I rarely touch on the Hungarian minorities in the neighboring countries because I don’t know enough about them. Yes, I read the Hungarian media, but that is not enough for an analysis of the Hungarian minority situation in Romania, Slovakia, Serbia, and Ukraine.
However, I feel compelled to say a few words about Transylvania. Hungarians represent about 7% of the Romanian population. In 1992 they numbered 1,624,959, and in 2002 1,431,807. Their birthrate is low and emigration to Hungary is high. Nonetheless, the Hungarian minority remains significant, with its own political representation. The RMDSZ (Romániai Magyar Demokrata Szövetség, in Romanian Uniunea Democrată Maghiară din România) was established in 1989. Ideologically the party is right of center, currently headed by Béla Markó, a poet. (Its first president, Géza Domokos, was a writer.) The RMDSZ is part of the Romanian government, with four ministers. Markó until recently was also deputy prime minister of Romania.
Then comes László Tőkés, the Calvinist bishop and hero of the Romanian revolution. I admired Tőkés’s role in 1989. After all, his brave stance gave rise to the Romanian "revolution" that toppled Ceausescu’s regime. Since then I have lost my admiration for him. His nationalism and extreme stance on the Hungarian minority are, in my opinion, harmful to the Hungarians of Romania. Among other things, Tőkés has political ambitions of his own and has been working to organize a Hungarian party to the right of the RMDSZ. As a first step, he announced his candidacy as an "independent" candidate for the one of the seats allotted to Romania in the European Union’s parliament. If the Hungarian minority in Romania votes as a bloc, getting 5% of the votes cast, they might have two representatives. However, if there are two candidates–one from the RMDSZ and the other an "independent," the Hungarian votes will be split and most likely neither will be successful. And so the Hungarians of Romania willl be without representation in Brussels.
The RMDSZ conducted lengthy negotiations with Tőkés, to no avail. Tőkés is now campaigning furiously in advance of the May 19, 2008 elections. Viktor Orbán this past weekend traveled to Transylvania to help Tőkés along. (By the way, Orbán likes to visit Romania. He hardly ever goes to Slovakia. In fact, I can’t remember a single occasion, but he goes to Transylvania several times a year. Very often he makes important announcements concerning Hungarian politics there.)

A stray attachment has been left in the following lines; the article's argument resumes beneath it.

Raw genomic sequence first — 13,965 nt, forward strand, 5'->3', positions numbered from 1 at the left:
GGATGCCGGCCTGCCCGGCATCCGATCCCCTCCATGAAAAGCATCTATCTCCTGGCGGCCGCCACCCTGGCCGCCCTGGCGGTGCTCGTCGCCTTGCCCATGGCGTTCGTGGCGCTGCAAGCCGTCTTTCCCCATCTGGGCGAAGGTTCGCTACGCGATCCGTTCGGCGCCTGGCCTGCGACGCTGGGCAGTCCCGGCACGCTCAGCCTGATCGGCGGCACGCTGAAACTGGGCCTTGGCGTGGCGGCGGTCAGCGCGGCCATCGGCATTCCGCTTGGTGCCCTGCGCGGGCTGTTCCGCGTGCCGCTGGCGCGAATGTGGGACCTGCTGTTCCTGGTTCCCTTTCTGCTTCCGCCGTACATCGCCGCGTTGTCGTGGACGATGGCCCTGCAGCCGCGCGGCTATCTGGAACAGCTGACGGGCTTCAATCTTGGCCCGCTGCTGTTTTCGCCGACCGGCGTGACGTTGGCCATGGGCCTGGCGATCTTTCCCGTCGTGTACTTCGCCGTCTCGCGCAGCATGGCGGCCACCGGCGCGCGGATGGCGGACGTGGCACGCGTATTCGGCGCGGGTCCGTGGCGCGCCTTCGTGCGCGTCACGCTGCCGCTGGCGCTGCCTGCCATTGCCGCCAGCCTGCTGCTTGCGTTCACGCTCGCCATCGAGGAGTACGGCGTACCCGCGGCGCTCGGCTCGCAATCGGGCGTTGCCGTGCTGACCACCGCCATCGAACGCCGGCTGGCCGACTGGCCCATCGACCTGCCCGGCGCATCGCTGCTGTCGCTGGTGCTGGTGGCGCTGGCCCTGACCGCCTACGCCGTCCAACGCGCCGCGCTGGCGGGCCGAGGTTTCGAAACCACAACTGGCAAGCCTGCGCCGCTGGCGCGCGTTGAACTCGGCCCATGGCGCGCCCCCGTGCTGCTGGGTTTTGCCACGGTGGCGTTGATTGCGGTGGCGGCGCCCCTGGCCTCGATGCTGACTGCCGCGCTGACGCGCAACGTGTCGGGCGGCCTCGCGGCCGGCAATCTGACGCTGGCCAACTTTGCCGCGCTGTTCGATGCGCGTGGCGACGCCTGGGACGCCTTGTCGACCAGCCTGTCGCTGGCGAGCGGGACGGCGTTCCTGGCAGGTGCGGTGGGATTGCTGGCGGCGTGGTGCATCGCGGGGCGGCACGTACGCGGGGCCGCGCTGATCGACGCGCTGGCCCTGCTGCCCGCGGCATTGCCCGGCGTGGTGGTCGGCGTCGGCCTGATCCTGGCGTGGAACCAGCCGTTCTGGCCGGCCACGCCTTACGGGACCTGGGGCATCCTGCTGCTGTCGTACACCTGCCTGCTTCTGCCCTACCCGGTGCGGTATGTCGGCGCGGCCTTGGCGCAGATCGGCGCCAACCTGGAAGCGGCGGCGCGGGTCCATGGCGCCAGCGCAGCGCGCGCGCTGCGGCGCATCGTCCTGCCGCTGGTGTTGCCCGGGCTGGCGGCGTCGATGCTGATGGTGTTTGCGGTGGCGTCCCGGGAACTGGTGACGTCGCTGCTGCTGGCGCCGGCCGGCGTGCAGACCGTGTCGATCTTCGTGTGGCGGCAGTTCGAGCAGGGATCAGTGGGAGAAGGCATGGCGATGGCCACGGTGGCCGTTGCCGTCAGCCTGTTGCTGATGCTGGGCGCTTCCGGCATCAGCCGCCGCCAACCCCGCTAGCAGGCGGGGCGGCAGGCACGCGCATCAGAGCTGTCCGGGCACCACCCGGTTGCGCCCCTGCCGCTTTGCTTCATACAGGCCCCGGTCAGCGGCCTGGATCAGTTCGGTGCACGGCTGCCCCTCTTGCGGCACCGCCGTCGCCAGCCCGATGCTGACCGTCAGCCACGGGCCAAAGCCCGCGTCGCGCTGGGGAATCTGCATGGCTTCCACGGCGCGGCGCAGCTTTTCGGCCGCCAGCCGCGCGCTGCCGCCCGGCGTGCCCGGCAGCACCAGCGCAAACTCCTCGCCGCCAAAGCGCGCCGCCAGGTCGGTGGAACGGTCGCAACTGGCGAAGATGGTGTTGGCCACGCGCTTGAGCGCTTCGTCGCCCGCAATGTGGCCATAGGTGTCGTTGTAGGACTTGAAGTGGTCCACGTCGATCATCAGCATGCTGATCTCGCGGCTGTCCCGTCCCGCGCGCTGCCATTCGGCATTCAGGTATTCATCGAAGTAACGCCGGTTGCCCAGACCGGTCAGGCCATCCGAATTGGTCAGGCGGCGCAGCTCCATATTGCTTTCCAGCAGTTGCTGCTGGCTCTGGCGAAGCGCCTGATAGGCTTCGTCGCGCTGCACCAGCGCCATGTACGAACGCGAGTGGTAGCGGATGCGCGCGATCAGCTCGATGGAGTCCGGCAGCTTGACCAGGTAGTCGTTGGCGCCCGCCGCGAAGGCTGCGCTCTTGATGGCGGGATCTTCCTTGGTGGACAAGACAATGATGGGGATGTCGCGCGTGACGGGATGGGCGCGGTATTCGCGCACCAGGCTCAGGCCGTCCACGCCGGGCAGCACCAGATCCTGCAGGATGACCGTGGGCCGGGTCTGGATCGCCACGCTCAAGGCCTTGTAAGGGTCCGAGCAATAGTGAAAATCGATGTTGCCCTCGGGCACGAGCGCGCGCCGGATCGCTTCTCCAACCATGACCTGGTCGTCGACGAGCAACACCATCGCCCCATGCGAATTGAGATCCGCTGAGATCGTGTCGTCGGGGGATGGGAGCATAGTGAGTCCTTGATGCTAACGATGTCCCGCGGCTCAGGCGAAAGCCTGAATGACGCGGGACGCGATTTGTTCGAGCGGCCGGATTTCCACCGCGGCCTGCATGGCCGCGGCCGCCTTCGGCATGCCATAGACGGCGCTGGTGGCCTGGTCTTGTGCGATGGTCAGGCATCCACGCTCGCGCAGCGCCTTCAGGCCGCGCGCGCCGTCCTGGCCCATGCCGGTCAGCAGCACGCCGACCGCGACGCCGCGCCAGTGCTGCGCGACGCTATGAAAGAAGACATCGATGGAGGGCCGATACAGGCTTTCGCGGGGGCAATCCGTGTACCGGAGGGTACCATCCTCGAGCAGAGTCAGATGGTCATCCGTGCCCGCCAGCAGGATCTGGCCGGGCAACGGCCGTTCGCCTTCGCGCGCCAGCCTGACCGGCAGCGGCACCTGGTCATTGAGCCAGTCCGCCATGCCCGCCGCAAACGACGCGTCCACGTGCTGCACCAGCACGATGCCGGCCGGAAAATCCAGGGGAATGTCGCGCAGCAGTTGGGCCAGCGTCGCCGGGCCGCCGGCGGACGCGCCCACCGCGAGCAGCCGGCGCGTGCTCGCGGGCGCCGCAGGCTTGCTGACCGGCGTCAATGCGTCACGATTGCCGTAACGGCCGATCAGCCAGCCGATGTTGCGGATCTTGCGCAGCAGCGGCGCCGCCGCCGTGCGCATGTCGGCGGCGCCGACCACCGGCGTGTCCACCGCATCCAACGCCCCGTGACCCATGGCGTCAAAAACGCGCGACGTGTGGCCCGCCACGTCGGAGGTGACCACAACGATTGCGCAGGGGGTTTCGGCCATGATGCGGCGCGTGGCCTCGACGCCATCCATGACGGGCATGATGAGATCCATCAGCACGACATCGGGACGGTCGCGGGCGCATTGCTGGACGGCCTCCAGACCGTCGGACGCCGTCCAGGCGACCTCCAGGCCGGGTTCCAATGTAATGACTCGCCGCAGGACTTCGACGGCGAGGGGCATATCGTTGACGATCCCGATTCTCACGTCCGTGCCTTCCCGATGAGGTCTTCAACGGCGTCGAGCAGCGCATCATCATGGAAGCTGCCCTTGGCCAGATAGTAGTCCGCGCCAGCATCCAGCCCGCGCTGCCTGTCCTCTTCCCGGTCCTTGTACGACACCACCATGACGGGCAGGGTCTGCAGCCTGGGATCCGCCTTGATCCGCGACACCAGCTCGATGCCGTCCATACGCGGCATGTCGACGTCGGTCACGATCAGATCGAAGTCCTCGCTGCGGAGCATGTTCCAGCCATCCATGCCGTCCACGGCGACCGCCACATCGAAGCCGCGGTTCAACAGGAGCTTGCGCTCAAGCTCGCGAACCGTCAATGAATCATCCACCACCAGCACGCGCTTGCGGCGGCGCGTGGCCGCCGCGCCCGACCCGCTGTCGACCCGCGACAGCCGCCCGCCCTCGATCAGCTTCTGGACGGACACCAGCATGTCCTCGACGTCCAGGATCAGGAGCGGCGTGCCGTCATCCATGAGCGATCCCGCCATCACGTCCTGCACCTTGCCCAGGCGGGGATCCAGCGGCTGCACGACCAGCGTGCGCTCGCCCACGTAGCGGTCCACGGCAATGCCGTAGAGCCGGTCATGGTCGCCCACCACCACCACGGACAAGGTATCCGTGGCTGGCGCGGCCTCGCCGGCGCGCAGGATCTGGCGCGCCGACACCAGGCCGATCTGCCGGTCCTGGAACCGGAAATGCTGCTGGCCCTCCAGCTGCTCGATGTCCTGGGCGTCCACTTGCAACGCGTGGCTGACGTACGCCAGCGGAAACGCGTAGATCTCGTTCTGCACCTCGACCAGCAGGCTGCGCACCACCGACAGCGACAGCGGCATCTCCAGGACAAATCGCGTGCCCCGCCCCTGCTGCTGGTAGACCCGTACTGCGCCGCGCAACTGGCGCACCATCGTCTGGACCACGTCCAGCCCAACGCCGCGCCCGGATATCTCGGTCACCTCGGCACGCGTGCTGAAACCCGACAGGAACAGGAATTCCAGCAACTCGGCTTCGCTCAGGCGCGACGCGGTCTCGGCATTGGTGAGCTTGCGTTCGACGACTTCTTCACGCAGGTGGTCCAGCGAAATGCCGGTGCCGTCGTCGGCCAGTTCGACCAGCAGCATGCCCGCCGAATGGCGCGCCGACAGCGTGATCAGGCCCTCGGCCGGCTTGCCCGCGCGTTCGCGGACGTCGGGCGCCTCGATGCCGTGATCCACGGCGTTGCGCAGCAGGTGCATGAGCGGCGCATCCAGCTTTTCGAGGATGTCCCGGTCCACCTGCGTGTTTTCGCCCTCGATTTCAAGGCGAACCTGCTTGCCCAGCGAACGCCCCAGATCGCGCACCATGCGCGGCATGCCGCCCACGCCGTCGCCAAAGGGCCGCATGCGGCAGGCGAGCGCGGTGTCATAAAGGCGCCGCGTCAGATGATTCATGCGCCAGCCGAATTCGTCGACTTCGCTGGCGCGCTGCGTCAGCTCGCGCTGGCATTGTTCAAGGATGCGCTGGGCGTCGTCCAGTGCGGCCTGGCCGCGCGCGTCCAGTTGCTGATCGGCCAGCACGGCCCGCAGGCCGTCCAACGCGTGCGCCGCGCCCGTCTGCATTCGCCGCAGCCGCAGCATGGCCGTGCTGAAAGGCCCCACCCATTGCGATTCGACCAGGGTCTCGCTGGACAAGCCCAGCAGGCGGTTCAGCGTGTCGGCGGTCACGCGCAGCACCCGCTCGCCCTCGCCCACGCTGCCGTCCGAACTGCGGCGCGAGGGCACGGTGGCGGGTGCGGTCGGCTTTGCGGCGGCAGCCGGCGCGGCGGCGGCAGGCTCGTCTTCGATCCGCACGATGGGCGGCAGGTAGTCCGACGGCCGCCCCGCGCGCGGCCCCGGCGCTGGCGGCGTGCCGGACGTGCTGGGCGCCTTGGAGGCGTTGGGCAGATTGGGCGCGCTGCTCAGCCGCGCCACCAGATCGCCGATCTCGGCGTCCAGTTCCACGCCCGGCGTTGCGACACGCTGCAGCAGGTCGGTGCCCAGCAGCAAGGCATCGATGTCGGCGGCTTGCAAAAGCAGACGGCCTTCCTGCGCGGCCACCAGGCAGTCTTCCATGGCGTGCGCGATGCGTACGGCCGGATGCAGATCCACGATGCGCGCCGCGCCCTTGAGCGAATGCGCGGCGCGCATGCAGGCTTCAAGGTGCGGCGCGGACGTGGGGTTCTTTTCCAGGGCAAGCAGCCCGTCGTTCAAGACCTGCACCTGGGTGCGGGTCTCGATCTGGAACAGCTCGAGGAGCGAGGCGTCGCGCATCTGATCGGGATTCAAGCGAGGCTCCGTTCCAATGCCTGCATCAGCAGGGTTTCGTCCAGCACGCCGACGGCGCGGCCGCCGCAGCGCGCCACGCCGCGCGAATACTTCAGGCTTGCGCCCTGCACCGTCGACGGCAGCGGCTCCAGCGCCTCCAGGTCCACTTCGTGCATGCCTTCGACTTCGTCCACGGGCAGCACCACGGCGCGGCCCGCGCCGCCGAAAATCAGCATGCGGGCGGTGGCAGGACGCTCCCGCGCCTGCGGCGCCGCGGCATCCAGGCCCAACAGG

So, Orbán campaigned with great gusto on Tőkés’s behalf without mentioning his name. He simply followed the practice of the Hungarian clergy who in their sermons never explicitly endorse a candidate (but who nonetheless make clear the political road to salvation). From the point of view of the Hungarian minority in Romania the current political situation is grim. According to the latest polls, if the elections were held this Sunday, the RMDSZ would get only 3.9%. That would not be enough to get into either the parliament in Bucharest or the parliament of the European Union.
What does Viktor Orbán say to all this? Don’t blame me if no Hungarian gets into the parliament of the European Union. It is the fault of the Hungarians of Romania. They didn’t vote the right way! Meaning for László Tőkés. One of the RMDSZ leaders, Hunor Kelemen, called Orbán’s attitude "unconscionable cynicism." I really don’t know what Orbán is doing.